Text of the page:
Public Layer, Des Voeux Road, Hong Kong
are commonly used as connections or short cuts that inter-link between
public spaces, shopping malls, residential developments and public
transports, spanning above the streets, creating a new kind of
interpretation of architectural layer that exists above street levels.
Public Layer, Hong Kong re-investigates the possibilities of
‘ground’ and re-visits possibilities for social and cultural
exchange. The project identifies and re-activates existing urban
grain by introducing various functional qualities, which allow people to
pause, interact and reflect.
It reclaims the existing residual spaces above Des Voeux Road, Central Hong Kong. The project is an insertion of an elevated horizontal public plane that runs in parallel of Des Voeux Road. Co-existing amongst the vertically oriented commercial district, the public layer aims to maximize its investment return while enhancing the quality of public spaces.
ground level connects street level pedestrians, automobiles and public
transports. The architecture straddles over the existing tram stations,
which integrates a barrier free pedestrian zone with an extension to
cultural and retail spaces, which include galleries, cafes, retail,
public seating areas and roof gardens above ground. The roof level forms
green parks of varying scales, which enhances the air quality within the
densely populated urban context.
The design is a re-interpretation of land reclamation and re-definition of relationships between infrastructure projects and public spaces. The logic between separating the ground level busy traffic routes, leaving the second level as cultural and retail spaces, while the roof gardens enhance the air quality and visibility from surrounding skyscrapers can be easily adapted to other dense urban contexts.
Voeux Road Central runs from Western to Central. It begins at the
intersection with On Tai Street in Western and merges with Queen's Road
Central where it becomes Queensway (and, later, Hennessy Road).
Voeux Road West runs from Western Shek Tong Tsui. It reaches an
alignment several blocks down at the junction with Connaught Road West
and becomes Kennedy Town Praya in Shek Tong Tsui.
Voeux Road Central is shared between motor traffic and the tram line,
with tracks and reserved lanes for the trams laid in the middle of the
road. A bus lane runs along the road for most of its length. Part of the
MTR Island Line also runs underneath Des Voeux Road, currently
terminating at Sheung Wan Station near the Western Market.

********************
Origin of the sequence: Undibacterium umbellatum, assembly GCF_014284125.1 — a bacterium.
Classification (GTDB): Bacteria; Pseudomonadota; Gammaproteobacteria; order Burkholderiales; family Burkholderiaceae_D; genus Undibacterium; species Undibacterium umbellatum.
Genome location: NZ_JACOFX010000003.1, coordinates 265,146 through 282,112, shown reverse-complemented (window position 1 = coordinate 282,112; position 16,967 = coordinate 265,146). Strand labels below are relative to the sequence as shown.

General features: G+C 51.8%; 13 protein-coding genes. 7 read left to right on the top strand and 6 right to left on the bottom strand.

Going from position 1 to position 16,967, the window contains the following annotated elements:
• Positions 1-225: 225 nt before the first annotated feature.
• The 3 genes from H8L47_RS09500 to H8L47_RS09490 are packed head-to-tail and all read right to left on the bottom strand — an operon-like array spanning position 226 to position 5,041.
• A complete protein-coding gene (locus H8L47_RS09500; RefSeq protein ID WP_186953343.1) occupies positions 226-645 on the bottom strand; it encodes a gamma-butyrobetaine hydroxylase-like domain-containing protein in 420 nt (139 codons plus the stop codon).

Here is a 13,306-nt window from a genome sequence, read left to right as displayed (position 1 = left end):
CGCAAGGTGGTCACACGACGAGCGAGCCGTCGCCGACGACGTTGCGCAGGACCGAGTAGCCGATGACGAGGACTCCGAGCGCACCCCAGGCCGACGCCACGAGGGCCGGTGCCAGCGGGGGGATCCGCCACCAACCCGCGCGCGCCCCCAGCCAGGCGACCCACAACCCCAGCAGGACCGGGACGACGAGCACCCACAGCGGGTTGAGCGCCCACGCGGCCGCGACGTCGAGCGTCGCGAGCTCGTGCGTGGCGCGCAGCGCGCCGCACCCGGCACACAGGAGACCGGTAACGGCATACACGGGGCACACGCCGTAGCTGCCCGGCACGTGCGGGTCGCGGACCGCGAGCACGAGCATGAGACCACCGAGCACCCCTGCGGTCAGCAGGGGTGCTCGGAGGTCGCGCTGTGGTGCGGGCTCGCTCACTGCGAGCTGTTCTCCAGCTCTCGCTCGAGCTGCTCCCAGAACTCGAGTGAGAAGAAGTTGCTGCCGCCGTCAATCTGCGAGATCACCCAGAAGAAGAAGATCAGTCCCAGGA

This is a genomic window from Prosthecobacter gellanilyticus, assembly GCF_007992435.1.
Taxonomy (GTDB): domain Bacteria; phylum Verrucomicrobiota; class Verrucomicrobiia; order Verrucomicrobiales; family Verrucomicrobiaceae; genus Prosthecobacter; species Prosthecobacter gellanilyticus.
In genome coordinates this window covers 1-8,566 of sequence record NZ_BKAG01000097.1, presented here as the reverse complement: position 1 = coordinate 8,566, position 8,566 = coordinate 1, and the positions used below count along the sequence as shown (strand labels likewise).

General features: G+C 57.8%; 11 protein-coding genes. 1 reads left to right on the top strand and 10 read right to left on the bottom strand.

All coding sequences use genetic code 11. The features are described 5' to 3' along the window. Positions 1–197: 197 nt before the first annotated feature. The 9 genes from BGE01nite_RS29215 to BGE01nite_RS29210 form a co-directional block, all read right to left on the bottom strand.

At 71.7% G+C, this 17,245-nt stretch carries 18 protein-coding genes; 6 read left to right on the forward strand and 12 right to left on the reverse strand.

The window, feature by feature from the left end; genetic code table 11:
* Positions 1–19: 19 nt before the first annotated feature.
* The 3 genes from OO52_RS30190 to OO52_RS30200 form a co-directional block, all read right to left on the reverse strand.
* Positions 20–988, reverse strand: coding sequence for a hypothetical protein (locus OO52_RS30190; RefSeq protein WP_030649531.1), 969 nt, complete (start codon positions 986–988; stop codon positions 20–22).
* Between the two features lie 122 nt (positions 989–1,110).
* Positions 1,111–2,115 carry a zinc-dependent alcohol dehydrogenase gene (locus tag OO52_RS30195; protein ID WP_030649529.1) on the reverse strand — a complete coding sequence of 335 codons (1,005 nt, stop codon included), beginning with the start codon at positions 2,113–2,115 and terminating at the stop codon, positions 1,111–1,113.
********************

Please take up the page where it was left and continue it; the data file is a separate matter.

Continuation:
to the discontinuity between Des Voeux Roads Central and West, the tram
line takes a detour along Connaught Road West and then continues along
Des Voeux Road West towards Kennedy Town.
The Central-Mid-Levels escalators link Des Voeux Road Central with Conduit Road in the Mid-levels, passing through narrow streets.
in 1857, the northern shore of Hong Kong Island (also known as Victoria
City) underwent a series of reclamations under then-Governor Sir John
Bowring. The first phase of the Praya Reclamation Scheme had a direct
effect on this current street, which used to be known as Praya Central
during the Colonial Hong Kong era. Bowring's plans were opposed by
British merchants who held lands in the Central area, and in response,
the government instead commenced work in land reclamation in the
Chinese-populated Western District. By the time the reclamation was
extended to Central, the newly reclaimed land in Western had already
been settled, and there was a discontinuity between the two roads
running along the western and middle portions of the reclaimed
shoreline. Upon completion, the roads were named Bowring Praya West and
Bowring Praya Central respectively.
series of extensive reclamation projects began in 1887 under
then-Governor Des Voeux. Upon completion in 1904, Bowring Praya West and
Bowring Praya Central (which by then were situated inland from the
shoreline) were respectively renamed Des Voeux Road West and Des Voeux
Road Central per the orders of then-Colonial Secretary and acting
Governor Francis Fleming during the Duke of Connaught's visit to Hong
Kong in 1890.
1942 to 1945, the road was renamed Shōwa-dori by the Japanese
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